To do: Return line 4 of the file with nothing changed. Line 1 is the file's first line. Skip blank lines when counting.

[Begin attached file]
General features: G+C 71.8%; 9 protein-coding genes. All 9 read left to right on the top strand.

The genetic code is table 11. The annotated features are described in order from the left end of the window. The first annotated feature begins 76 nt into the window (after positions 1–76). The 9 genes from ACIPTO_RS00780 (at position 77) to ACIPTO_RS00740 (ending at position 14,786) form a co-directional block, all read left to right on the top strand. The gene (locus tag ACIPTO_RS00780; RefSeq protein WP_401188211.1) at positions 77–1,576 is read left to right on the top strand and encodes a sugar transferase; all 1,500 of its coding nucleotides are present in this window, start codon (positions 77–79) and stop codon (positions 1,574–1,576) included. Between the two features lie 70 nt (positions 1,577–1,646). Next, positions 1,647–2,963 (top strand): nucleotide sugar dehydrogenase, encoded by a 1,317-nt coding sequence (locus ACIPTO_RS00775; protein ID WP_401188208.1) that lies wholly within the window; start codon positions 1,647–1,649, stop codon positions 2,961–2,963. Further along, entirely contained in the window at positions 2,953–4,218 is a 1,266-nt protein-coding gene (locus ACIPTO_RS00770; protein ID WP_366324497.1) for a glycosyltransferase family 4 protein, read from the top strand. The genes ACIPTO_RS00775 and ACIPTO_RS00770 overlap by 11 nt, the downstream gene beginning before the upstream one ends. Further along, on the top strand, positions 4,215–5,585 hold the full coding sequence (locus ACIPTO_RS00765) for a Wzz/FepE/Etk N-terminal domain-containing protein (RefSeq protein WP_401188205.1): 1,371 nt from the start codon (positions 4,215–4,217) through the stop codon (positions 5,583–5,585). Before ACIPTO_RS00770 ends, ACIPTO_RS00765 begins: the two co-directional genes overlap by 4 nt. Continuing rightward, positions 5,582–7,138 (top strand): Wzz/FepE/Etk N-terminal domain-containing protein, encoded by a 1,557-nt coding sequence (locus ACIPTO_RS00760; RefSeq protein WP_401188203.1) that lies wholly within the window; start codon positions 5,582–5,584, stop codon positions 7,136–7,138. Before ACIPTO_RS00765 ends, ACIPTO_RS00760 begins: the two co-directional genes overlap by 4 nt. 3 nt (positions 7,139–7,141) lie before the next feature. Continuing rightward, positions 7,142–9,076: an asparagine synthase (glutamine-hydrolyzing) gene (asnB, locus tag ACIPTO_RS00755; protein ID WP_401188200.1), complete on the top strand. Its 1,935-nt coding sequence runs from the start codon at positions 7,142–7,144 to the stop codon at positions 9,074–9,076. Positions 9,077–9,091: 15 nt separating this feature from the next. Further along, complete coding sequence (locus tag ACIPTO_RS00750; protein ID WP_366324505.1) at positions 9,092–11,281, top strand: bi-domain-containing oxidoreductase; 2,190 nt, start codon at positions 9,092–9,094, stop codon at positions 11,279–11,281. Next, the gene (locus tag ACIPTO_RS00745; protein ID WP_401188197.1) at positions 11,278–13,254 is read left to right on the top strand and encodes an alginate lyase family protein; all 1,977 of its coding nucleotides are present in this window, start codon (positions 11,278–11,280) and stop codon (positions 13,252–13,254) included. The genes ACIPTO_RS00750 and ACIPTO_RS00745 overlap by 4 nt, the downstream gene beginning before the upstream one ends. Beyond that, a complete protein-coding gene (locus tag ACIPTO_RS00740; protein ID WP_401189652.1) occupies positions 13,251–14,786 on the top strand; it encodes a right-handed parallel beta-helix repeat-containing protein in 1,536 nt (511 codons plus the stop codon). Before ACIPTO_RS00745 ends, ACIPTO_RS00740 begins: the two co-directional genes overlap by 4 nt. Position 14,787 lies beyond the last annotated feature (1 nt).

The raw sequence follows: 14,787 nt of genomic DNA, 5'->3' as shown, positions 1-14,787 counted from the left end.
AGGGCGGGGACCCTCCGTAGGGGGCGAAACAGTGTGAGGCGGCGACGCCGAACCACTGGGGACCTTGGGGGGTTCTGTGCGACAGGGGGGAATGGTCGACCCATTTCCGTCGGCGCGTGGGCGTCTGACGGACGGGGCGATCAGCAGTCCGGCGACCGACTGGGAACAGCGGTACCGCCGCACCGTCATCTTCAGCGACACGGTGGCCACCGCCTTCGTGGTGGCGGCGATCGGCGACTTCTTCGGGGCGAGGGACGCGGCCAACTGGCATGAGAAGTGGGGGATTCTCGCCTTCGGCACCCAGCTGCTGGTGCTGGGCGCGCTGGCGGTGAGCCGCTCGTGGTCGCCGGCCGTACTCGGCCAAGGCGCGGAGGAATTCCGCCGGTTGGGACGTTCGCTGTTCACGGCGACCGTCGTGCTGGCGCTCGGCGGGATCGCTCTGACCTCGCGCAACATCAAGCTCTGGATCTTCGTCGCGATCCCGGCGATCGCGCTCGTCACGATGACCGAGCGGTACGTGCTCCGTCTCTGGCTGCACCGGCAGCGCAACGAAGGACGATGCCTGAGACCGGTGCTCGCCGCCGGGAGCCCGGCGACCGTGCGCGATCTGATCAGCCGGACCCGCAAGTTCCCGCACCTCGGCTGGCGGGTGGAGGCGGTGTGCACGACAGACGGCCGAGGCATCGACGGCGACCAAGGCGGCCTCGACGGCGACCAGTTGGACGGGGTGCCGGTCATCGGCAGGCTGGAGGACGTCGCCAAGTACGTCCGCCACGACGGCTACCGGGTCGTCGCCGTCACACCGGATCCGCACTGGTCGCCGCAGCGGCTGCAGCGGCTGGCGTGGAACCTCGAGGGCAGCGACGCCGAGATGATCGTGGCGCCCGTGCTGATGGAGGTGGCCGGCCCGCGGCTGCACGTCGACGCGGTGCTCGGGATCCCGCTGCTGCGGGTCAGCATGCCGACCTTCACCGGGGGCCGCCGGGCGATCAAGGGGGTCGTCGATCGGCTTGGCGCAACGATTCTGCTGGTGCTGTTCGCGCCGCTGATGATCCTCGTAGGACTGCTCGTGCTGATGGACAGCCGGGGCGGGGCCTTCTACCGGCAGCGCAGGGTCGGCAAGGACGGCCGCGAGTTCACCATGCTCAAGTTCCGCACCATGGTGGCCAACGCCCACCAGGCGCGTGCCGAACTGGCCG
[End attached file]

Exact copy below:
AGGGCGGGGACCCTCCGTAGGGGGCGAAACAGTGTGAGGCGGCGACGCCGAACCACTGGGGACCTTGGGGGGTTCTGTGCGACAGGGGGGAATGGTCGACCCATTTCCGTCGGCGCGTGGGCGTCTGACGGACGGGGCGATCAGCAGTCCGGCGACCGACTGGGAACAGCGGTACCGCCGCACCGTCATCTTCAGCGACACGGTGGCCACCGCCTTCGTGGTGGCGGCGATCGGCGACTTCTTCGGGGCGAGGGACGCGGCCAACTGGCATGAGAAGTGGGGGATTCTCGCCTTCGGCACCCAGCTGCTGGTGCTGGGCGCGCTGGCGGTGAGCCGCTCGTGGTCGCCGGCCGTACTCGGCCAAGGCGCGGAGGAATTCCGCCGGTTGGGACGTTCGCTGTTCACGGCGACCGTCGTGCTGGCGCTCGGCGGGATCGCTCTGACCTCGCGCAACATCAAGCTCTGGATCTTCGTCGCGATCCCGGCGATCGCGCTCGTCACGATGACCGAGCGGTACGTGCTCCGTCTCTGGCTGCACCGGCAGCGCAACGAAGGACGATGCCTGAGACCGGTGCTCGCCGCCGGGAGCCCGGCGACCGTGCGCGATCTGATCAGCCGGACCCGCAAGTTCCCGCACCTCGGCTGGCGGGTGGAGGCGGTGTGCACGACAGACGGCCGAGGCATCGACGGCGACCAAGGCGGCCTCGACGGCGACCAGTTGGACGGGGTGCCGGTCATCGGCAGGCTGGAGGACGTCGCCAAGTACGTCCGCCACGACGGCTACCGGGTCGTCGCCGTCACACCGGATCCGCACTGGTCGCCGCAGCGGCTGCAGCGGCTGGCGTGGAACCTCGAGGGCAGCGACGCCGAGATGATCGTGGCGCCCGTGCTGATGGAGGTGGCCGGCCCGCGGCTGCACGTCGACGCGGTGCTCGGGATCCCGCTGCTGCGGGTCAGCATGCCGACCTTCACCGGGGGCCGCCGGGCGATCAAGGGGGTCGTCGATCGGCTTGGCGCAACGATTCTGCTGGTGCTGTTCGCGCCGCTGATGATCCTCGTAGGACTGCTCGTGCTGATGGACAGCCGGGGCGGGGCCTTCTACCGGCAGCGCAGGGTCGGCAAGGACGGCCGCGAGTTCACCATGCTCAAGTTCCGCACCATGGTGGCCAACGCCCACCAGGCGCGTGCCGAACTGGCCG